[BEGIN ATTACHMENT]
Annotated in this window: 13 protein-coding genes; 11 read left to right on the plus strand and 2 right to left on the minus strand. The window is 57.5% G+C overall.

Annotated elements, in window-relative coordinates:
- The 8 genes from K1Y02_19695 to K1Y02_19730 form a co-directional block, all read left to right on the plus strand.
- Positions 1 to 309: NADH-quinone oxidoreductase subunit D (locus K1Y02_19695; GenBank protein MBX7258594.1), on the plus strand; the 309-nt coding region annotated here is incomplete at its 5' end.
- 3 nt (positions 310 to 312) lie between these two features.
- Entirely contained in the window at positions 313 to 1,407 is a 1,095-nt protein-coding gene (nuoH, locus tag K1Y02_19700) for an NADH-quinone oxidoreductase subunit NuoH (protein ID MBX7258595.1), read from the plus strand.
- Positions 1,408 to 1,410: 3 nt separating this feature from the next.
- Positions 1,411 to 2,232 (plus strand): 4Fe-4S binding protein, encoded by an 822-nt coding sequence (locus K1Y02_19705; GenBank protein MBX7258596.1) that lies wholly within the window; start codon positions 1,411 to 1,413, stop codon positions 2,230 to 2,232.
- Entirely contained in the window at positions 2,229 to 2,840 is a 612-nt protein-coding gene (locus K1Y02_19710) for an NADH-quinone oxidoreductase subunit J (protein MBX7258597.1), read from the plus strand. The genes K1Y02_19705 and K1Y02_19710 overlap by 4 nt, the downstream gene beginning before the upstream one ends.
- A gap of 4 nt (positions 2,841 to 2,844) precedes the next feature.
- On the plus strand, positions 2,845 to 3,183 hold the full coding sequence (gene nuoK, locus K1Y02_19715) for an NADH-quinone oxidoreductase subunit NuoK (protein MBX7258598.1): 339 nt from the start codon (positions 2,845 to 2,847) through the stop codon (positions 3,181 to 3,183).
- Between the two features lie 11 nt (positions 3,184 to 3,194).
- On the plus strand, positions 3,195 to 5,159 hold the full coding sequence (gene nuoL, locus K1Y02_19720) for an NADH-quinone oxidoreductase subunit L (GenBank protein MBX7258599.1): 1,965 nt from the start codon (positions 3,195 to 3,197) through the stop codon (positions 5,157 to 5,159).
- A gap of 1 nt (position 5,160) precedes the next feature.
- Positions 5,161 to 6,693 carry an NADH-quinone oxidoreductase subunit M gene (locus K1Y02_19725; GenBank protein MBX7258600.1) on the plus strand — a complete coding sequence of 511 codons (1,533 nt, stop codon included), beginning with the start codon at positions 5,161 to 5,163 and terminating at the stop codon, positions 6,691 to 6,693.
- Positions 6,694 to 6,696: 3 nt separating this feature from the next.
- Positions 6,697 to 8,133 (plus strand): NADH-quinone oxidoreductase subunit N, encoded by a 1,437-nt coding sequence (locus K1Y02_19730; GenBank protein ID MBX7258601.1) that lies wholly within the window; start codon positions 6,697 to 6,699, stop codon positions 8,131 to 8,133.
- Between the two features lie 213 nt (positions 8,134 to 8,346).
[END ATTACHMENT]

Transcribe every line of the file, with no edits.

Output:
Annotated in this window: 13 protein-coding genes; 11 read left to right on the plus strand and 2 right to left on the minus strand. The window is 57.5% G+C overall.

Annotated elements, in window-relative coordinates:
- The 8 genes from K1Y02_19695 to K1Y02_19730 form a co-directional block, all read left to right on the plus strand.
- Positions 1 to 309: NADH-quinone oxidoreductase subunit D (locus K1Y02_19695; GenBank protein MBX7258594.1), on the plus strand; the 309-nt coding region annotated here is incomplete at its 5' end.
- 3 nt (positions 310 to 312) lie between these two features.
- Entirely contained in the window at positions 313 to 1,407 is a 1,095-nt protein-coding gene (nuoH, locus tag K1Y02_19700) for an NADH-quinone oxidoreductase subunit NuoH (protein ID MBX7258595.1), read from the plus strand.
- Positions 1,408 to 1,410: 3 nt separating this feature from the next.
- Positions 1,411 to 2,232 (plus strand): 4Fe-4S binding protein, encoded by an 822-nt coding sequence (locus K1Y02_19705; GenBank protein MBX7258596.1) that lies wholly within the window; start codon positions 1,411 to 1,413, stop codon positions 2,230 to 2,232.
- Entirely contained in the window at positions 2,229 to 2,840 is a 612-nt protein-coding gene (locus K1Y02_19710) for an NADH-quinone oxidoreductase subunit J (protein MBX7258597.1), read from the plus strand. The genes K1Y02_19705 and K1Y02_19710 overlap by 4 nt, the downstream gene beginning before the upstream one ends.
- A gap of 4 nt (positions 2,841 to 2,844) precedes the next feature.
- On the plus strand, positions 2,845 to 3,183 hold the full coding sequence (gene nuoK, locus K1Y02_19715) for an NADH-quinone oxidoreductase subunit NuoK (protein MBX7258598.1): 339 nt from the start codon (positions 2,845 to 2,847) through the stop codon (positions 3,181 to 3,183).
- Between the two features lie 11 nt (positions 3,184 to 3,194).
- On the plus strand, positions 3,195 to 5,159 hold the full coding sequence (gene nuoL, locus K1Y02_19720) for an NADH-quinone oxidoreductase subunit L (GenBank protein MBX7258599.1): 1,965 nt from the start codon (positions 3,195 to 3,197) through the stop codon (positions 5,157 to 5,159).
- A gap of 1 nt (position 5,160) precedes the next feature.
- Positions 5,161 to 6,693 carry an NADH-quinone oxidoreductase subunit M gene (locus K1Y02_19725; GenBank protein MBX7258600.1) on the plus strand — a complete coding sequence of 511 codons (1,533 nt, stop codon included), beginning with the start codon at positions 5,161 to 5,163 and terminating at the stop codon, positions 6,691 to 6,693.
- Positions 6,694 to 6,696: 3 nt separating this feature from the next.
- Positions 6,697 to 8,133 (plus strand): NADH-quinone oxidoreductase subunit N, encoded by a 1,437-nt coding sequence (locus K1Y02_19730; GenBank protein ID MBX7258601.1) that lies wholly within the window; start codon positions 6,697 to 6,699, stop codon positions 8,131 to 8,133.
- Between the two features lie 213 nt (positions 8,134 to 8,346).